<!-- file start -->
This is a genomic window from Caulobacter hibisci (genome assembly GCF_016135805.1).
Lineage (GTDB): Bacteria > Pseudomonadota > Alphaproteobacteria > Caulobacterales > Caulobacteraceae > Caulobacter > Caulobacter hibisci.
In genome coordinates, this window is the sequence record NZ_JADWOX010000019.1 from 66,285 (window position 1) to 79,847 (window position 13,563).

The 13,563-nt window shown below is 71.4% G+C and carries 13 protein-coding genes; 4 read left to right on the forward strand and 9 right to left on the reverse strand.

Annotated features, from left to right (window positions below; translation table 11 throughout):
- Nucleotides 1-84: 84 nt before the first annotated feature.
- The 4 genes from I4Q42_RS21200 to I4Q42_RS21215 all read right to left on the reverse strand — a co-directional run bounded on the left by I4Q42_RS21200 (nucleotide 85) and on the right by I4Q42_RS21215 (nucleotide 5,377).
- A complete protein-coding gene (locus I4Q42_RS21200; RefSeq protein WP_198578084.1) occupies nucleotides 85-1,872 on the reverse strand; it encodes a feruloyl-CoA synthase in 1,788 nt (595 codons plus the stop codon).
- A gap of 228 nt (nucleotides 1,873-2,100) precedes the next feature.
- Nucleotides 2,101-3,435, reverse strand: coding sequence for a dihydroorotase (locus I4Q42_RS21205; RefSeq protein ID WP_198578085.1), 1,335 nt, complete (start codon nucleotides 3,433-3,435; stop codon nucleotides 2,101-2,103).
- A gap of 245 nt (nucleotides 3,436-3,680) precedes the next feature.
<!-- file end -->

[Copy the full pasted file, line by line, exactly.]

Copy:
This is a genomic window from Caulobacter hibisci (genome assembly GCF_016135805.1).
Lineage (GTDB): Bacteria > Pseudomonadota > Alphaproteobacteria > Caulobacterales > Caulobacteraceae > Caulobacter > Caulobacter hibisci.
In genome coordinates, this window is the sequence record NZ_JADWOX010000019.1 from 66,285 (window position 1) to 79,847 (window position 13,563).

The 13,563-nt window shown below is 71.4% G+C and carries 13 protein-coding genes; 4 read left to right on the forward strand and 9 right to left on the reverse strand.

Annotated features, from left to right (window positions below; translation table 11 throughout):
- Nucleotides 1-84: 84 nt before the first annotated feature.
- The 4 genes from I4Q42_RS21200 to I4Q42_RS21215 all read right to left on the reverse strand — a co-directional run bounded on the left by I4Q42_RS21200 (nucleotide 85) and on the right by I4Q42_RS21215 (nucleotide 5,377).
- A complete protein-coding gene (locus I4Q42_RS21200; RefSeq protein WP_198578084.1) occupies nucleotides 85-1,872 on the reverse strand; it encodes a feruloyl-CoA synthase in 1,788 nt (595 codons plus the stop codon).
- A gap of 228 nt (nucleotides 1,873-2,100) precedes the next feature.
- Nucleotides 2,101-3,435, reverse strand: coding sequence for a dihydroorotase (locus I4Q42_RS21205; RefSeq protein ID WP_198578085.1), 1,335 nt, complete (start codon nucleotides 3,433-3,435; stop codon nucleotides 2,101-2,103).
- A gap of 245 nt (nucleotides 3,436-3,680) precedes the next feature.